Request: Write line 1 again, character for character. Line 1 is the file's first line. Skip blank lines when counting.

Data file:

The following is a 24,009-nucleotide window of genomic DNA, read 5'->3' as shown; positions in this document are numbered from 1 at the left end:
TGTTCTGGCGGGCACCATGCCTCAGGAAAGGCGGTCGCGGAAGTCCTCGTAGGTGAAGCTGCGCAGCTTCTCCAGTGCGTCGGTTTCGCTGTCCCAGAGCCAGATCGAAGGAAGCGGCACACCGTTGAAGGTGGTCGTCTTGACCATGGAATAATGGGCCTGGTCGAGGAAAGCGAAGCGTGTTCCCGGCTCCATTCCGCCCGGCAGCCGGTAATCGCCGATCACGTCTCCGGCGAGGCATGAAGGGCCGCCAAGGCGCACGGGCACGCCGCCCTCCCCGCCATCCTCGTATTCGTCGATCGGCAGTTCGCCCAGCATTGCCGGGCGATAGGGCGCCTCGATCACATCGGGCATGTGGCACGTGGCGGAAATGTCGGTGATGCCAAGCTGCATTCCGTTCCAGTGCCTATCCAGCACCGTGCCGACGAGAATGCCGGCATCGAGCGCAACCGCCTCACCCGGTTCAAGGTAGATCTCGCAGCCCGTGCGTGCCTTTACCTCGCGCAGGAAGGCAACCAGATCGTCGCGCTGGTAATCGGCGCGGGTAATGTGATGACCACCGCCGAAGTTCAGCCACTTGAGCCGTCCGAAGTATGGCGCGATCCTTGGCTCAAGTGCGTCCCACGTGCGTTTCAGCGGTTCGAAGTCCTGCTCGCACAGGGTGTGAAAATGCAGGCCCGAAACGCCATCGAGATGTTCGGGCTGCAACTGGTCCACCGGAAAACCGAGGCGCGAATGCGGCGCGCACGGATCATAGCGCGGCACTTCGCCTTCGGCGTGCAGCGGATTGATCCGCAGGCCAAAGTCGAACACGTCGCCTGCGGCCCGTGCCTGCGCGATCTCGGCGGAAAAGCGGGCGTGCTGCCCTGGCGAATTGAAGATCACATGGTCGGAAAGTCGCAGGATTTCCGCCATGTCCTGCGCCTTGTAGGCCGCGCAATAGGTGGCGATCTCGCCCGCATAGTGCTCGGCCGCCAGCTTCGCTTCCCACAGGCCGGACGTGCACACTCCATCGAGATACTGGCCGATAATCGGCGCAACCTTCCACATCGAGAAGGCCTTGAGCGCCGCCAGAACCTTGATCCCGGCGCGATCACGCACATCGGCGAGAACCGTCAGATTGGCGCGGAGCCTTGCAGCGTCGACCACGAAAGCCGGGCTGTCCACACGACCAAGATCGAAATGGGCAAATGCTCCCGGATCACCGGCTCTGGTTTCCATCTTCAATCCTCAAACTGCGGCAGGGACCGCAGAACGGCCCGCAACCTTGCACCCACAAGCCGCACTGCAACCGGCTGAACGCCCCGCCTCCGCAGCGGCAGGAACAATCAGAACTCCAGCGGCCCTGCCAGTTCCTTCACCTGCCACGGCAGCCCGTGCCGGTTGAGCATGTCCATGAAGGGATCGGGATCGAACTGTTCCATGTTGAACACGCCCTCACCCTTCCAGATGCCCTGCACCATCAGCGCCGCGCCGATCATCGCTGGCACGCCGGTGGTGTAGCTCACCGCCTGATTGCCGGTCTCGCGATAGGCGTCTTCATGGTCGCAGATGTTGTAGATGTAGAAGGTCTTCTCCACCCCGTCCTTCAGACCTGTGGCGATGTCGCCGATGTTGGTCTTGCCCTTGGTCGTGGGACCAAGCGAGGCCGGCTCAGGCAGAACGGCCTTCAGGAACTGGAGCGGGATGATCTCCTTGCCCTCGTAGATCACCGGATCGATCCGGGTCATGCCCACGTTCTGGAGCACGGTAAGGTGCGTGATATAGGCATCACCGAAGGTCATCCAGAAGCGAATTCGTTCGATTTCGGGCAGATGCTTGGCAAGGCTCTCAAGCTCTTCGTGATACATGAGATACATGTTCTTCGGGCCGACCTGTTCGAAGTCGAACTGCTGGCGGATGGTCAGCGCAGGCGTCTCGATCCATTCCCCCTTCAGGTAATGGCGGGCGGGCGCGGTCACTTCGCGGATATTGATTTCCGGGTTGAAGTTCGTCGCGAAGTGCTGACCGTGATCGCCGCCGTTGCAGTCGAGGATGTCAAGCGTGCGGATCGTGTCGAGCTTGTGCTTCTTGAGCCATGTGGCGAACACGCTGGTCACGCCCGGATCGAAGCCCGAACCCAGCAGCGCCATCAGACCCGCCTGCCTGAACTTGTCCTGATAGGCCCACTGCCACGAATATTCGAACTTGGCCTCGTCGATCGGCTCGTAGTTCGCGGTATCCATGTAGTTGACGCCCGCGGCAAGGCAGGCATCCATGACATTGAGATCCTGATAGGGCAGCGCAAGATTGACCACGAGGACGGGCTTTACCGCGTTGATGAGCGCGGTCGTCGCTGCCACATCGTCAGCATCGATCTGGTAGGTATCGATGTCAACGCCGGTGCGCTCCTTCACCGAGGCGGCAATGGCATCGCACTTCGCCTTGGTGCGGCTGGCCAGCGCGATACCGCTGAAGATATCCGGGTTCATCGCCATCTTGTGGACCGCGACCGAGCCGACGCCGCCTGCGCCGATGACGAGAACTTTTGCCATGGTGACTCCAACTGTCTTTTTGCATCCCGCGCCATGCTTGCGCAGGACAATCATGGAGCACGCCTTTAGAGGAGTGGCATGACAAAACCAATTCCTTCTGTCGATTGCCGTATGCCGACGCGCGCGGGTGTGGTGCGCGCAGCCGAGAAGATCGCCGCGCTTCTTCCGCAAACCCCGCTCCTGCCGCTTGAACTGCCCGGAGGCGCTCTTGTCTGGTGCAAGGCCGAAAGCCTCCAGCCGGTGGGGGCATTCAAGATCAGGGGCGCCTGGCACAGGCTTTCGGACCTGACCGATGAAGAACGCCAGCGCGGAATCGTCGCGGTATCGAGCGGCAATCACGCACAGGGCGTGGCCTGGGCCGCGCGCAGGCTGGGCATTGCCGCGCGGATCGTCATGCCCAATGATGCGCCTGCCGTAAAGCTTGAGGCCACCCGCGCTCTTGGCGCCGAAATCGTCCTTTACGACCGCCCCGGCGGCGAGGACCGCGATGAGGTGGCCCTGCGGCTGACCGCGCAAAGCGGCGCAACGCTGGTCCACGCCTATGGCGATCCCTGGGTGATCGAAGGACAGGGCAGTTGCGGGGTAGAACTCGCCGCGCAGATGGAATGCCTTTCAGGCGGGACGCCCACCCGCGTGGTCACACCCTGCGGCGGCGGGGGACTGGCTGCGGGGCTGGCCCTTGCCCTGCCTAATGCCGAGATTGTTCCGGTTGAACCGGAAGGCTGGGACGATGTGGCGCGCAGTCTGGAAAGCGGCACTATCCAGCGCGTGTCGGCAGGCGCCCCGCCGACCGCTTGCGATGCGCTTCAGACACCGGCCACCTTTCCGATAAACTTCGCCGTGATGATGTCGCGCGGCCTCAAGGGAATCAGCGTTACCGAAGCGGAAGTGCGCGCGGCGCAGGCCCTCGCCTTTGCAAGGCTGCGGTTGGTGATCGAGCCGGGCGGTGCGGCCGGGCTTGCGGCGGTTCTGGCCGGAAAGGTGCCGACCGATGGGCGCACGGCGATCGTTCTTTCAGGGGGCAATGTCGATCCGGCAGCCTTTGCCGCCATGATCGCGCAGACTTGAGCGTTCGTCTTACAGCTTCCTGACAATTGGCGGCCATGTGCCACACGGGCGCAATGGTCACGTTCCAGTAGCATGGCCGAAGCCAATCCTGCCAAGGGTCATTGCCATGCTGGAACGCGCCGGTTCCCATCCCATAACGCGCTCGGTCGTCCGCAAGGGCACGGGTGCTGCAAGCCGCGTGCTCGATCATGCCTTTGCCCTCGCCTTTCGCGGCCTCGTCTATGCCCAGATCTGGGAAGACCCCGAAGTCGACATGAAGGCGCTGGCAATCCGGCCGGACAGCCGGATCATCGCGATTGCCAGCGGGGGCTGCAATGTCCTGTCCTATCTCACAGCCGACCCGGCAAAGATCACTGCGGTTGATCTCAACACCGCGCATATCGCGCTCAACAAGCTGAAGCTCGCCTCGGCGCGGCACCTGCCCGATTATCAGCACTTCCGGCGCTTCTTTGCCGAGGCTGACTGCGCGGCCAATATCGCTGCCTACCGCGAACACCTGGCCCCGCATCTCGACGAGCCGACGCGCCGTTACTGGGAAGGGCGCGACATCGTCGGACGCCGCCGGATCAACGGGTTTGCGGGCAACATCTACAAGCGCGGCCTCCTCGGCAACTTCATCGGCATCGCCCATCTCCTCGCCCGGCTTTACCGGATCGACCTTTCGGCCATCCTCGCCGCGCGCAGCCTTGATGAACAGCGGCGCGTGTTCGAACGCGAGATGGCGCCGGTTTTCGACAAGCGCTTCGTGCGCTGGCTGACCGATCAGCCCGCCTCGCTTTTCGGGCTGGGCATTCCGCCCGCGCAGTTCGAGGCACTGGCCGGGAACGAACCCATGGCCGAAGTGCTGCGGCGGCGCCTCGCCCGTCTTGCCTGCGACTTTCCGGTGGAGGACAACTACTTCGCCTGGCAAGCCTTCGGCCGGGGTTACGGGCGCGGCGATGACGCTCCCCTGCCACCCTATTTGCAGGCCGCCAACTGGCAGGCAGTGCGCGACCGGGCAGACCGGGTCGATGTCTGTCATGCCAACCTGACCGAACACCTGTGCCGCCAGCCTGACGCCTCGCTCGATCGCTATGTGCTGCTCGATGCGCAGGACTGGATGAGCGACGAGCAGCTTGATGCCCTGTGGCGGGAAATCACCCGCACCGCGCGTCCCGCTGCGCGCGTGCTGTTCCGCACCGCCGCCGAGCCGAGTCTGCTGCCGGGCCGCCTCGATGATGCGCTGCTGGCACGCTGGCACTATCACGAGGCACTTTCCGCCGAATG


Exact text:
The following is a 24,009-nucleotide window of genomic DNA, read 5'->3' as shown; positions in this document are numbered from 1 at the left end: